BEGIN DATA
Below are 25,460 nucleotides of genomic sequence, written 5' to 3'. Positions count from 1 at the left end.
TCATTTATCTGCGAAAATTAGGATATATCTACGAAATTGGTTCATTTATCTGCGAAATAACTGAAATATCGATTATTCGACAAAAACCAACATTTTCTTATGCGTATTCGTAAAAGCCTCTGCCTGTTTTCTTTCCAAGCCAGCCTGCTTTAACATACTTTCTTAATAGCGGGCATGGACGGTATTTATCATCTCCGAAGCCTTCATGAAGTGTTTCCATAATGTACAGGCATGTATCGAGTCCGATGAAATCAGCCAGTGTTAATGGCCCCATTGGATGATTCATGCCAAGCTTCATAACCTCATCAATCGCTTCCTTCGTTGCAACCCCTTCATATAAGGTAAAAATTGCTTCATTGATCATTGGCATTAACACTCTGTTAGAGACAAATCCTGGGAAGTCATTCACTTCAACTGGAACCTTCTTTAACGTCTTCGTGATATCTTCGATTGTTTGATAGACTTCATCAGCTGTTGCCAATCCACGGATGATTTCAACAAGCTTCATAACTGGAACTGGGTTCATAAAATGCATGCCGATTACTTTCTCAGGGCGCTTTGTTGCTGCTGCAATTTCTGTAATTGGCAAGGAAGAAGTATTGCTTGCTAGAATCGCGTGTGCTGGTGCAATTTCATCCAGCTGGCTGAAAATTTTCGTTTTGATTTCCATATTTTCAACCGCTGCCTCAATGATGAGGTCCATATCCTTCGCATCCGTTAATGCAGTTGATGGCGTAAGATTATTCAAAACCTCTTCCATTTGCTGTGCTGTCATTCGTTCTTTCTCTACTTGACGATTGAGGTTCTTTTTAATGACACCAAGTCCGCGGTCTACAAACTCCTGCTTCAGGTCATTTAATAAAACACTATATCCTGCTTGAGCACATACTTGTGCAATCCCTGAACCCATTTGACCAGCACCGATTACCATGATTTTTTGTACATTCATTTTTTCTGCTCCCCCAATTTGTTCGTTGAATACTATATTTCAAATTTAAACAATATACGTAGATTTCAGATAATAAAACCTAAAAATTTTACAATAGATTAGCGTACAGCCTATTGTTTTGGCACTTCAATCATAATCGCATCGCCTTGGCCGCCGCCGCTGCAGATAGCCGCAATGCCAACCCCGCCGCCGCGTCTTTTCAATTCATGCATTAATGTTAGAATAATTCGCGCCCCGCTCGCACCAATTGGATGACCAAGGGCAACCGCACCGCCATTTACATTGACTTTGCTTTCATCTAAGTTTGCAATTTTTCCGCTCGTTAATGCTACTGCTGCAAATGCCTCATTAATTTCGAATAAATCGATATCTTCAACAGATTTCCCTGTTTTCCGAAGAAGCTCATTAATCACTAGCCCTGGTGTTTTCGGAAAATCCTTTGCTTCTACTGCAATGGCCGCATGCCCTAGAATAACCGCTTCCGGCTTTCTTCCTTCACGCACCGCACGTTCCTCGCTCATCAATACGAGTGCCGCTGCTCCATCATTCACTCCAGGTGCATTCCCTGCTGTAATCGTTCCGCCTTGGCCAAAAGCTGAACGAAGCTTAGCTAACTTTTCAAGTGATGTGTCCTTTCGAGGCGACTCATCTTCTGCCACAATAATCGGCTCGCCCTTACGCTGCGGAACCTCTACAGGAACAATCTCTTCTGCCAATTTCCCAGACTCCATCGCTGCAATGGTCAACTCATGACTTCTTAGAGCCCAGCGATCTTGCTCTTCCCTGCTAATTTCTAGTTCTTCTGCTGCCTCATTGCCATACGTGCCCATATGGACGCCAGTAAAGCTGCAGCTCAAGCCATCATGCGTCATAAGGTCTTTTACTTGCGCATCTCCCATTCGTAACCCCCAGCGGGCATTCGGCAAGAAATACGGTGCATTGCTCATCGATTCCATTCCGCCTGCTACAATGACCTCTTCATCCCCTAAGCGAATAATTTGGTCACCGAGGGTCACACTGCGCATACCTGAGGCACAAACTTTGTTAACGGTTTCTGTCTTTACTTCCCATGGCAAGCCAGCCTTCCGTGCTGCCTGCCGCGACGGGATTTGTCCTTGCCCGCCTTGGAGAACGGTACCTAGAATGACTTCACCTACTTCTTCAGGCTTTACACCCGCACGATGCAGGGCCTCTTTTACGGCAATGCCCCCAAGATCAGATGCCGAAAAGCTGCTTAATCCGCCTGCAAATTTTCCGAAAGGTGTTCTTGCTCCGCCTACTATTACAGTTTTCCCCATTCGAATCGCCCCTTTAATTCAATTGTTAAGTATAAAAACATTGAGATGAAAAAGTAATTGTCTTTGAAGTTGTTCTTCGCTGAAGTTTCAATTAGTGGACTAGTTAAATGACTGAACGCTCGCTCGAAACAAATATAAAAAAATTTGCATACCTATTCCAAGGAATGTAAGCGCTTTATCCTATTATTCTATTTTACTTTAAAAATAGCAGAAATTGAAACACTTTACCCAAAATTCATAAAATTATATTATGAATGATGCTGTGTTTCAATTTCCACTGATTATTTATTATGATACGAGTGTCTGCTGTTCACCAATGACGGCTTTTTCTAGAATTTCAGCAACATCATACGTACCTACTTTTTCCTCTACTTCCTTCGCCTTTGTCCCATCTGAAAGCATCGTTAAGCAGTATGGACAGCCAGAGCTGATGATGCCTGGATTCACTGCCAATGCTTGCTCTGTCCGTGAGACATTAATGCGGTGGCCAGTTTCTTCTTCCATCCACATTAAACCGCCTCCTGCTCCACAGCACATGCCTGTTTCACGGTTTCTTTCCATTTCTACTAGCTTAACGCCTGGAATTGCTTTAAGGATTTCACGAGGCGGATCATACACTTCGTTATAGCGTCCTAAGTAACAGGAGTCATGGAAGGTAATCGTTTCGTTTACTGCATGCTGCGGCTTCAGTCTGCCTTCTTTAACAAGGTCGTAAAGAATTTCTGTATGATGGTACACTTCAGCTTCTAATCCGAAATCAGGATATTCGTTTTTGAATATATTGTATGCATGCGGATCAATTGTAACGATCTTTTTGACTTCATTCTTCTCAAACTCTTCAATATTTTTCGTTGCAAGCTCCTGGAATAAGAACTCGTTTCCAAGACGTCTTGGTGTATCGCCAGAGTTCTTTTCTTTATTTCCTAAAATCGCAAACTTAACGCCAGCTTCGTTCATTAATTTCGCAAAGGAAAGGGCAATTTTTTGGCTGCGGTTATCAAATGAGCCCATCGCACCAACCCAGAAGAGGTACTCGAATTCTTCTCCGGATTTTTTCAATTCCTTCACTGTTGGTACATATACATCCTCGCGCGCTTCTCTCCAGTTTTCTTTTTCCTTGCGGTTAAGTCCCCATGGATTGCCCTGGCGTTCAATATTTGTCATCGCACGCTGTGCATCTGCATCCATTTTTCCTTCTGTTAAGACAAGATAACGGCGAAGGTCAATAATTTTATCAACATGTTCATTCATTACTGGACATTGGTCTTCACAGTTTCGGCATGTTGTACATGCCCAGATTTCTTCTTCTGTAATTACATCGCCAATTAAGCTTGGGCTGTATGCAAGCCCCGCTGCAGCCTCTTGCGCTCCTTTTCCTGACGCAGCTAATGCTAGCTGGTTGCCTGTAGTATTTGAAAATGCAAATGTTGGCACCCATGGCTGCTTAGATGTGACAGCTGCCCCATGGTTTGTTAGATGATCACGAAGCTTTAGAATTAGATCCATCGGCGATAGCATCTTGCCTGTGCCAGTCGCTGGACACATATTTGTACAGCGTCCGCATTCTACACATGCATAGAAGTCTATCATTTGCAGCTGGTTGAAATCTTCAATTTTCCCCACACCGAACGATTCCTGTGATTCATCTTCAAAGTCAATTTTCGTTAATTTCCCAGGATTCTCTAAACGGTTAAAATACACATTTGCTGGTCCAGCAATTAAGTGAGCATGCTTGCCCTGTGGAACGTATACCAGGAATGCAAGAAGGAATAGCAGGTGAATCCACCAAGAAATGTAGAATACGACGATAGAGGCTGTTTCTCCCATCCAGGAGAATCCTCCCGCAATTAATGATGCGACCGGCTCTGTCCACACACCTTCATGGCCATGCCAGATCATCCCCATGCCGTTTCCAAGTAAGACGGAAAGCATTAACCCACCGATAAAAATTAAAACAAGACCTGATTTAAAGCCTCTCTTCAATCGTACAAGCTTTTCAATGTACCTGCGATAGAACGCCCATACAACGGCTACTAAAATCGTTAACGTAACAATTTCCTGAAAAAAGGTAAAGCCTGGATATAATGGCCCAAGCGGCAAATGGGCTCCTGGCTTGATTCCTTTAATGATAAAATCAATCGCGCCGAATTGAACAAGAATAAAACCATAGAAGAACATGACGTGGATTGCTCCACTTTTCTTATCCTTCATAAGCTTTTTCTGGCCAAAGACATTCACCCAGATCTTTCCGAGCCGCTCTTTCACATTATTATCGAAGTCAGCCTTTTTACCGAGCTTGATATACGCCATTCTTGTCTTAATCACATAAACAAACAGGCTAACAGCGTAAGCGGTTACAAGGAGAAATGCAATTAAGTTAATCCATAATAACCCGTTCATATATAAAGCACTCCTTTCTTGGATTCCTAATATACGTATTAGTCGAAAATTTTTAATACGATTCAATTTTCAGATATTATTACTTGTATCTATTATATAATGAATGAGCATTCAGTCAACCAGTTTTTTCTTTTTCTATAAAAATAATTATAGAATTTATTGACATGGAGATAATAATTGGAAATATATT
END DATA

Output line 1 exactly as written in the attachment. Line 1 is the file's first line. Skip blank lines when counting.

Below are 25,460 nucleotides of genomic sequence, written 5' to 3'. Positions count from 1 at the left end.